As mentioned in our previous article, the Raising The Bar (RTB) regime in Australia has brought Australian practice closer in line with that in Europe, the UK and the US. Claims which define antibodies only in relation to their functional limitations, such as their binding affinity or pharmacokinetic capabilities, are more likely to face challenges with respect to novelty, given that all antibodies exhibiting those functional features would be encompassed by the claim. If the antibody claimed is directed to a known antigen, it is usual to disclose each of the complementarity-determining regions (CDR sequences) as well as the surrounding framework region to satisfy the enablement requirement, even if antibody specificity may rely on a single heavy chain and light chain CDR to carry out its function. Unless the specification discloses evidence of the invention exerting a broad technical contribution, for example, if it can be demonstrated through experimental evidence that particular CDR sequences are non-functional, it is likely that there will be a finding of lack of support, despite the possibility that the invention could theoretically be performed across the breadth of the claim in light of technical advancements in the field.

To avoid such objections, it is generally advised that Applicants should at least include claims directed to specific embodiment(s), as a backup to any broader claims, to reduce the risk of a finding of patent invalidity, particularly under the RTB regime.

In Australia, methods for generating an antibody are considered routine in the art. Thus, it may be of interest to note that the Australian Patent Office permits claims which are directed towards an antibody that is capable of competing with a reference antibody for an antigen. For claims directed towards such protection, it is recommended that the specification includes disclosures surrounding how competition between the two antibodies is determined, as well as any details on any binding thresholds, preferably with the inclusion of some examples.

(iii)          US

Along similar lines to Europe and Australia, functional antibody claiming in the US relies heavily on support and enablement. The case of Amgen Inc v Sanofi 987 F.3d 1080 (Fed. Cir. 2021) has been discussed in our previous article, whereby the approach of broadly defining antibodies according to their functional properties was found to lack enablement, due to undue experimentation imparted on the skilled person to produce the invention as claimed, according to its full scope. There is therefore a much higher hurdle in fulfilling the enablement requirement for claims with broad functional language.

Although the case of Amgen Inc v Sanofi covered “double-function claims”, in that the claims were limited to those antibodies that possessed the defined binding function, as well as the defined blocking function, the Federal Court discussed that the binding function limitation on its own was sufficient to draw the finding of lack of enablement. The Court further discussed that with respect to the unpredictable nature of antibodies, a substitution in an amino acid sequence often affects antibody function, such that “testing would be required to ensure that a substitution does not alter the binding and blocking functions”. Whilst the need to test this does not lead to a finding of lack of enablement in itself, the Court held that what was crucial was the inability for a skilled person to predictability perform the invention across the full scope of the broad claims, according to the methods as described by the patent specification. It would have otherwise required a skilled person to first generate the antibodies and then screen each candidate antibody to determine whether or not it meets the double-function claim limitations. Hence, the finding of undue experimentation.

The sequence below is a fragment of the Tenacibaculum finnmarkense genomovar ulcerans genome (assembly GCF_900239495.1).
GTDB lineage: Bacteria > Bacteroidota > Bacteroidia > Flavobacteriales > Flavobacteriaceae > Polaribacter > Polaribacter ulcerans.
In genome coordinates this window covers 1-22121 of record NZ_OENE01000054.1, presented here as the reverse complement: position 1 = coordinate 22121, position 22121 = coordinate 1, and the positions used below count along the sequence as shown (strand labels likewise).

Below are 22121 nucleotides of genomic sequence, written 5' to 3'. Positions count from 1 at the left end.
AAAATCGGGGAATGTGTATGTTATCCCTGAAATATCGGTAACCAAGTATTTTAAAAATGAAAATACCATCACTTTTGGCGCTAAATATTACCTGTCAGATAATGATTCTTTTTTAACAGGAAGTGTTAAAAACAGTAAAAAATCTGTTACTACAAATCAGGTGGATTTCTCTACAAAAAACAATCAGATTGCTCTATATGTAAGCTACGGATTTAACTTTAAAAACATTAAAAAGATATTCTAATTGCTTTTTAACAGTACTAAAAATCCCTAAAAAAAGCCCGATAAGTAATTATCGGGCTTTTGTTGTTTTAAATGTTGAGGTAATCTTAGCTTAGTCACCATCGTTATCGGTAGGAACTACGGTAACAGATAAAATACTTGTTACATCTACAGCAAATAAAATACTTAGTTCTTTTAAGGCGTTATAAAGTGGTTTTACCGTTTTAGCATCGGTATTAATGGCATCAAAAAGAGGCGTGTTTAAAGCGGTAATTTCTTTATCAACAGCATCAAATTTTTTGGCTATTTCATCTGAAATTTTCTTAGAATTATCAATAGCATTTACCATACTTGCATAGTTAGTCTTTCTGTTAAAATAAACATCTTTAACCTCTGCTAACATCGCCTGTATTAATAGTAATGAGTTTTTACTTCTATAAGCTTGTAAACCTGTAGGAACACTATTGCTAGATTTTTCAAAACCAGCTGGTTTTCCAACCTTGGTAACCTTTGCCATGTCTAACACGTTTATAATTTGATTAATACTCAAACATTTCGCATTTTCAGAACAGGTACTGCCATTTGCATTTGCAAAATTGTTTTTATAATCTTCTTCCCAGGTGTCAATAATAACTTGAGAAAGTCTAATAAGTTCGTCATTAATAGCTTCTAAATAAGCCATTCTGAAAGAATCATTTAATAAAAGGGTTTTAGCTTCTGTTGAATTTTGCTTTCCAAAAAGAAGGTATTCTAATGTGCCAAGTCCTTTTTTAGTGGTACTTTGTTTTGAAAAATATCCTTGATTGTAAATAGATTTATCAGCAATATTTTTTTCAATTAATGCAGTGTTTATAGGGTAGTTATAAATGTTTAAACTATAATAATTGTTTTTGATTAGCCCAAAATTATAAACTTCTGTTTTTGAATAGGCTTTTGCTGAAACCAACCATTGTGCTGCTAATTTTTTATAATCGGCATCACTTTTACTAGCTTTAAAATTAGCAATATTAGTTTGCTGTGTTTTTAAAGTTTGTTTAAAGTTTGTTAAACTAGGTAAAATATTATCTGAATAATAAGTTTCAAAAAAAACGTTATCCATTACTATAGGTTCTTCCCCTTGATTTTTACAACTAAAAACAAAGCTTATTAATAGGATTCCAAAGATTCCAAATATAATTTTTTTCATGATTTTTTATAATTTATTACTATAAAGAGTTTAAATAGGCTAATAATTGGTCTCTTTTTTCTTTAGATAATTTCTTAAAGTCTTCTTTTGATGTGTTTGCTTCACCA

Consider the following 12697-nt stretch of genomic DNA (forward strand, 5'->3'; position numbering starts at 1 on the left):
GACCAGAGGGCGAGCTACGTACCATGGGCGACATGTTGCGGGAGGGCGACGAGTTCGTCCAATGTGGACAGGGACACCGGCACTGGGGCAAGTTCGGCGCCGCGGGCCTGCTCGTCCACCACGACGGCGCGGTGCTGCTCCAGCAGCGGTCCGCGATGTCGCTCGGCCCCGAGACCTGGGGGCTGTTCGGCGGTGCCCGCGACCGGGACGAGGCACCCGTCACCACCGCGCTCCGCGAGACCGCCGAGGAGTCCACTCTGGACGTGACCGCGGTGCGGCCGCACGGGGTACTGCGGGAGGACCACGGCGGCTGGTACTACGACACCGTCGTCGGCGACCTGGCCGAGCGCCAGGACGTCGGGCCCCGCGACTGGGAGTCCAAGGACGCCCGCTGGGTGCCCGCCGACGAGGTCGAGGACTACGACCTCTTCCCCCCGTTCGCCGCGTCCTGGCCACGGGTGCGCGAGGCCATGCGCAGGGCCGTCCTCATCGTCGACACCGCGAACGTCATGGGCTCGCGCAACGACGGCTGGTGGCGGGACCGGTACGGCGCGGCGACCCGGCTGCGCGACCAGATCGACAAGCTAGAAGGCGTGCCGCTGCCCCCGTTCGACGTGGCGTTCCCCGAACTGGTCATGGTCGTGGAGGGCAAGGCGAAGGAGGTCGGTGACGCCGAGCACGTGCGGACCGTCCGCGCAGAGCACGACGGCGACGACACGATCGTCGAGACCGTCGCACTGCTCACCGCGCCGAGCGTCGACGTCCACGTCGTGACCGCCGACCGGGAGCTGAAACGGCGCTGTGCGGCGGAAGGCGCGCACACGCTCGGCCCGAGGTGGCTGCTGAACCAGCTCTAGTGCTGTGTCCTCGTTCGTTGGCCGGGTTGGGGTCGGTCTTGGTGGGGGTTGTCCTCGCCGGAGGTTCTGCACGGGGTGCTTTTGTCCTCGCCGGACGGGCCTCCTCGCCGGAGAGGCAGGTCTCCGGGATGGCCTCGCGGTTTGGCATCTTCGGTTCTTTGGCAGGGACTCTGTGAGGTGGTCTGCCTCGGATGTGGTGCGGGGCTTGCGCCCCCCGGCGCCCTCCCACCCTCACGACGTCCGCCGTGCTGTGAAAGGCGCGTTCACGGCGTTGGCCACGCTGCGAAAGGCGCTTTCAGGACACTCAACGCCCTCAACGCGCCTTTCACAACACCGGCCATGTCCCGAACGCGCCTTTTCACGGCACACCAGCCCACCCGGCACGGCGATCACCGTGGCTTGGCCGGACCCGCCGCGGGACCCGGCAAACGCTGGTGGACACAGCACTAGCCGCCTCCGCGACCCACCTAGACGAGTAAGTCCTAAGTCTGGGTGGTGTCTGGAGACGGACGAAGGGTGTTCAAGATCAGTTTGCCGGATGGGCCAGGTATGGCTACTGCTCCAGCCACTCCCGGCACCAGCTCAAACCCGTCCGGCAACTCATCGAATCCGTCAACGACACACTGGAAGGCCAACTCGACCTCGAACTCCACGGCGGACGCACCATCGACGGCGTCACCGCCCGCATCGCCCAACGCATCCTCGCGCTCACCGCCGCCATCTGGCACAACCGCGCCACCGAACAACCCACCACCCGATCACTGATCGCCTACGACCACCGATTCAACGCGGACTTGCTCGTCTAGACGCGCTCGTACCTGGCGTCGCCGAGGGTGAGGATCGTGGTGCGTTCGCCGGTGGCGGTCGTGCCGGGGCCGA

It is therefore advised to avoid claiming using only functional language in the US. Disclosing the methods for making the antibodies is not enough to fulfill the enablement requirements where functional limitations are applied. Claiming by function or target should be accompanied by the disclosure of a number of exemplified antibodies that meet said limitations. Combining functional limitations with some structural features further helps to improve the chances of allowance of such claims before the US Patent Office.  

Claiming by function or target therefore carries greater success before the European and Australian Patent Offices when compared with the USPTO, as it is considered routine in Europe to generate multiple antibodies to a target, which consequently means that the enablement and support requirements are less of a concern, provided the function or target is fully described and at least one antibody satisfying all the features of the claim is disclosed in the specification.

If you have any questions in relation to any of the above, please do not hesitate to reach out to our Life Sciences team. In the meantime, please look out for our next article in this series, which will discuss the third type of claim formatting that are conventionally used by Applicants when seeking to obtain a patent for antibody inventions.